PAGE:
Romford church and UEL team up for diabetes awareness project
- Credit: Archant
With obesity in adults and children continually rising, concerns abound not only as to the content of the food we are eating, and how active we are, but also to the medical conditions which can come on as a result.
One of the most serious is diabetes, which Diabetes UK calls “the fastest-growing health threat facing our nation”.
More than three million people in England have diabetes, and five million more are at serious risk of developing the Type 2 strand, according to the charity’s State of the Nation (England) report 2016.
The report adds that if trends continue, by 2034 one in three people will be obese, and one in 10 will develop Type 2.
In a bid to raise awareness of the condition, and the steps at-risk people can take, the University of East London (UEL) is organising a series of events in east London, in partnership with the Redeemed Christian Church of God (RCCG) Chapel of Courage, Mawney Road, Romford, Diabetes UK and the British Heart Foundation.
The campaign’s first session was held last month at St John’s Hall, Mawney Road, and five more are soon to follow.
Amina Dil-Mohamed, from the UEL public health team, told the Recorder: “It’s not really just about a fun day in the community, there’s a serious nature to what we are doing, in bringing diabetes awareness to the general public.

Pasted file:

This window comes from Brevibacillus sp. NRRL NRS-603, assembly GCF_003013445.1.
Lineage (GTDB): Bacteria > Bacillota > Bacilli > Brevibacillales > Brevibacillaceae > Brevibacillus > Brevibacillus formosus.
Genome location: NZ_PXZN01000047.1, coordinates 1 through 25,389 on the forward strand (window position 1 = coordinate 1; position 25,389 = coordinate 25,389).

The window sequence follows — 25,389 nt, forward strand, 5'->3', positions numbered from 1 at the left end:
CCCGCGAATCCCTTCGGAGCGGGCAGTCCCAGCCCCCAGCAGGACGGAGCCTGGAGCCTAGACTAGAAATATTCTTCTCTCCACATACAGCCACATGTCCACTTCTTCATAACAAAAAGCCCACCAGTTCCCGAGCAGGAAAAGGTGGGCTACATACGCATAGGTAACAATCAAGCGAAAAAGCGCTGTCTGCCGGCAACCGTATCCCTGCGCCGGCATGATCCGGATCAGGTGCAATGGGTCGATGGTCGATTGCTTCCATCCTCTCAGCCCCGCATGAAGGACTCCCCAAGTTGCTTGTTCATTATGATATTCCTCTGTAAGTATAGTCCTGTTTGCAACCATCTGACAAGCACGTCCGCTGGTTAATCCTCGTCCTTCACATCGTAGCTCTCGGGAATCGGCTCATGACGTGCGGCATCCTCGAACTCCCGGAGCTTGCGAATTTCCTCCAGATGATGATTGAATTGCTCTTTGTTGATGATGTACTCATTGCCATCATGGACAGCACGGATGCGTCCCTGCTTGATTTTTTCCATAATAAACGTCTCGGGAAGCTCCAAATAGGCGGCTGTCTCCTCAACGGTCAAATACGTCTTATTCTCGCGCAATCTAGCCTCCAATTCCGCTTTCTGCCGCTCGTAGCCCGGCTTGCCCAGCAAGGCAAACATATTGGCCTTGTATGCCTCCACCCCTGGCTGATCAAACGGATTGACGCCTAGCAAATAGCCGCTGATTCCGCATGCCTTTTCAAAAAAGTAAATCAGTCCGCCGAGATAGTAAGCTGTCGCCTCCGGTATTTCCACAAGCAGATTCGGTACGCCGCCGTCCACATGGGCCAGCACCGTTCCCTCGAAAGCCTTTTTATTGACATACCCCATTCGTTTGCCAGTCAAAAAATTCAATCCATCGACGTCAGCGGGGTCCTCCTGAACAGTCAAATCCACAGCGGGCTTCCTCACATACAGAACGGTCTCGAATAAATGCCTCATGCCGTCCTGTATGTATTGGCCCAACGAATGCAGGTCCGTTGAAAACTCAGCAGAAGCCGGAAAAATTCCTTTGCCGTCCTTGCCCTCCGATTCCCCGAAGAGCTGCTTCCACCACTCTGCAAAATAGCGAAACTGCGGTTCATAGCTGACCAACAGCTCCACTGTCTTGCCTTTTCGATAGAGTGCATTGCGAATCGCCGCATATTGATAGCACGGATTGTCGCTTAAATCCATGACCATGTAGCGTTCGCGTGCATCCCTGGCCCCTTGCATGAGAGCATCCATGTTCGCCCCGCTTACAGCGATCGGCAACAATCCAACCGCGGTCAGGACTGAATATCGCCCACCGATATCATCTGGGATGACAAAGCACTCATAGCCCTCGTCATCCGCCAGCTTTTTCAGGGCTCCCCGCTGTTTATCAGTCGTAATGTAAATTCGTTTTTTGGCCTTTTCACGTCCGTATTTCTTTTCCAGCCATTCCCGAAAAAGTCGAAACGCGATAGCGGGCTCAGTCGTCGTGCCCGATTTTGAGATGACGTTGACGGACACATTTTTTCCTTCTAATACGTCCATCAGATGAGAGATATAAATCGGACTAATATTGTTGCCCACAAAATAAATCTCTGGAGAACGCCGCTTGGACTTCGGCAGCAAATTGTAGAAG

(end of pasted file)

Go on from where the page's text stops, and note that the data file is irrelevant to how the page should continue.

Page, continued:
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“If people don’t know they have diabetes we can make them aware they do, and show them how they can manage their own diabetes.”
Support includes screening for risk factors, BMI measurements, free blood glucose and blood pressure checks and the distribution of educational materials.
Students from the university are involved, giving them the opportunity to “take what they learn into the community”, but the main aims are awareness, prevention and assessment of diabetes prevalence in the different boroughs.
“It’s the risk factor of the disease, what we can do to prevent the development of the disease,” said Dr Opeolu Ojo, from UEL’s School of Health, Sport and Bioscience.
“There’s a number of people who never thought something like that would happen to them. Some people, because of family history, need to know the risk may be there, and sometimes they know they have the risk but do nothing about it, they are complacent.
“Diabetes is a major issue and prevention is better than cure.”
Type 2 is much more common in those with South Asian, African or African-Caribbean heritage, so the team is hoping to reach out to these communities in east London.
And the project, funded by UEL’s London Scholars scheme, will not finish following the events: the researchers will take what they have learned and feed it back into their national and global work.
Advising residents on the steps they can take to reduce their risk, Dr Ojo said: “Make sure you are active and avoid junk food, cook so you know what you are eating. Smoking and alcohol can predispose people to develop the disease.”
People are also advised to make an appointment with their GP for further advice.
Ms Dil-Mohamed added: “What’s quite good having this is we have seen people who want to know the risks, who are interested in their general health.
“I just hope the community here has found it beneficial us doing this, it’s for them.”
The campaign’s next event will take place at The Salvation Army Hall, High Street, Romford, from 10am-4pm on Saturday.
For further information and advice on diabetes, visit diabetes.org.uk.